A man accused of stabbing to death a Modesto man tried to plead guilty and accept the maximum prison sentence Wednesday, but the judge said she could not accept his plea without knowing he fully understands what he's doing.
Forrest Eric Heath tried to enter the guilty plea without first getting approval from his defense attorney. The Stanislaus County district attorney's office had not offered him a plea deal.
Authorities said they believe Heath stabbed 32-year-old Jimmy Espinoza Jr. A passer-by discovered Espinoza's body about 1:50 p.m. on Sept. 12 in an alley just north of the Modesto Senior Citizens Center in the 200 block of Bodem Street.
Heath, 32, appeared Wednesday morning in Stanislaus County Superior Court for an arraignment hearing.
Never miss a local story.
Ernie Spokes, Heath's defense attorney during his preliminary hearing earlier in July, told the judge that the defendant is indigent and no longer can afford to retain him as counsel for the trial.
Before the judge was able to deal with that issue, the defendant spoke up in court.
'I'll take the max'
"I'd like to plea guilty, anyway," Heath told the judge. "I'll take the max."
Judge Linda McFadden advised the defendant that entering such a plea probably wouldn't be in his best interest because prosecutors have not offered him a deal. Also, the court hadn't appointed a new attorney to represent him.
"That could be spending the rest of your life behind bars," the judge told the defendant.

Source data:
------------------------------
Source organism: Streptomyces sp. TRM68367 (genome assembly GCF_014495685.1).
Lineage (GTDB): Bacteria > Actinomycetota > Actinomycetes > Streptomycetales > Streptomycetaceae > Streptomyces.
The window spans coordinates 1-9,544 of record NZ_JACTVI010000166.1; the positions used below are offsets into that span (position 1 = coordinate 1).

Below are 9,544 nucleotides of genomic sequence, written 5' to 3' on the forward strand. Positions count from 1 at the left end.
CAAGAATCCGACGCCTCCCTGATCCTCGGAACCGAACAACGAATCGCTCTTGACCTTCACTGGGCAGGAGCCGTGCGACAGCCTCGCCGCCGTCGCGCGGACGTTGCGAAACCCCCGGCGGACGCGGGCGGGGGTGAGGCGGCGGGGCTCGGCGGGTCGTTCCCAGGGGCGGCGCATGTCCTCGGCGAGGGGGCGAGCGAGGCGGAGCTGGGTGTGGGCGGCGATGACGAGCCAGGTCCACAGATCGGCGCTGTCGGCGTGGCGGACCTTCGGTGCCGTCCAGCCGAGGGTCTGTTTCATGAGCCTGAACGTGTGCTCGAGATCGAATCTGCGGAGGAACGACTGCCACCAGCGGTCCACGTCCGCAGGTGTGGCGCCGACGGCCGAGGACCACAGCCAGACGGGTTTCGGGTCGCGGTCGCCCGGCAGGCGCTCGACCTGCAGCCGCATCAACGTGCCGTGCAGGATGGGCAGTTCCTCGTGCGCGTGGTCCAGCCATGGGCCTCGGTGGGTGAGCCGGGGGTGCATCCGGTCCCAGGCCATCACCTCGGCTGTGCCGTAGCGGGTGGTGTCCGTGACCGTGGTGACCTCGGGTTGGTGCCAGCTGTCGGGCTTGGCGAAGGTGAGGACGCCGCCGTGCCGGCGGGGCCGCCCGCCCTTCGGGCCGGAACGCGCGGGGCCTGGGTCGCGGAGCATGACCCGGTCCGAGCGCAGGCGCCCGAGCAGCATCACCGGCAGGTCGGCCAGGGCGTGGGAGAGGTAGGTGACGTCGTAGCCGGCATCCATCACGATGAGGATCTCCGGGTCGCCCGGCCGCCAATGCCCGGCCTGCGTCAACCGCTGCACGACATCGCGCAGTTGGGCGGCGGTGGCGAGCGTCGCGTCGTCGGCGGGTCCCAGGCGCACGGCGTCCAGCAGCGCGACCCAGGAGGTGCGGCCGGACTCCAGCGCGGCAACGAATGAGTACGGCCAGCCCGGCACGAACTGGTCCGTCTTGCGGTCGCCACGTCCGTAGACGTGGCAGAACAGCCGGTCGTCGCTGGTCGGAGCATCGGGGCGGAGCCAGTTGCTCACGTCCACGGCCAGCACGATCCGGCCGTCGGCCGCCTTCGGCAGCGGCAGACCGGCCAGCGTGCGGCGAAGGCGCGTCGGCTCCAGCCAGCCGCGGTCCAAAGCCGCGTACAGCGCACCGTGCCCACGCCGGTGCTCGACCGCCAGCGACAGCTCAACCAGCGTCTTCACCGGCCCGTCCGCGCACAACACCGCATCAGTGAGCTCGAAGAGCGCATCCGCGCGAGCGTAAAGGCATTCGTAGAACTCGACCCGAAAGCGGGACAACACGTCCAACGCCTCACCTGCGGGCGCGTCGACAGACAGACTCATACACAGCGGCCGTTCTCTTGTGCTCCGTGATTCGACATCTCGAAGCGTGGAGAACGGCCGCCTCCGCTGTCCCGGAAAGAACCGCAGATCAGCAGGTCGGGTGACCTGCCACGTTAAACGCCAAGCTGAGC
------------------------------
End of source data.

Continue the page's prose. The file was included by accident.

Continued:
Heath replied, "I understand."
The judge eventually appointed Spokes to represent Heath at taxpayers' expense.
McFadden said Spokes has represented Heath from the beginning and has a rapport with the defendant. She said the public defender's office advised that it would need about three months to get up to speed on the case.
At the conclusion of Wednesday's hearing, the judge asked Heath to enter a plea. The defendant asked her, "I can't plea guilty?"
The judge told Heath, "I'm not going to accept a guilty plea until I know you fully understand what you're doing."
McFadden ordered forensic psychologist Phil Trompetter to conduct a mental health evaluation of Heath.
The defendant told the judge he didn't want to be examined again by Trompetter, because he determined that Heath was mentally fit to be prosecuted.
Heath's mental competency first came into question in February. The case was suspended until the court ruled that Heath was mentally healthy enough to face the murder charge.
Deputy District Attorney John Baker asked the judge why Trompetter has to examine Heath a second time, questioning why Heath's mental health had become an issue again.
Baker asked the judge, "Is this just based on the fact that he wants to plea guilty?"
The judge said Trompetter will evaluate Heath, produce a supplemental report on the defendant's competency and submit the report to the court. McFadden suspended the criminal case until the court can determine whether Heath is mentally fit to stand trial.
She scheduled Heath to return to court Sept. 9 for a mental competency hearing. Heath remains in custody at the Stanislaus County Jail as he awaits trial.
Bee staff writer Rosalio Ahumada can be reached at firstname.lastname@example.org or (209) 578-2394. Follow him on Twitter @ModBeeCourts.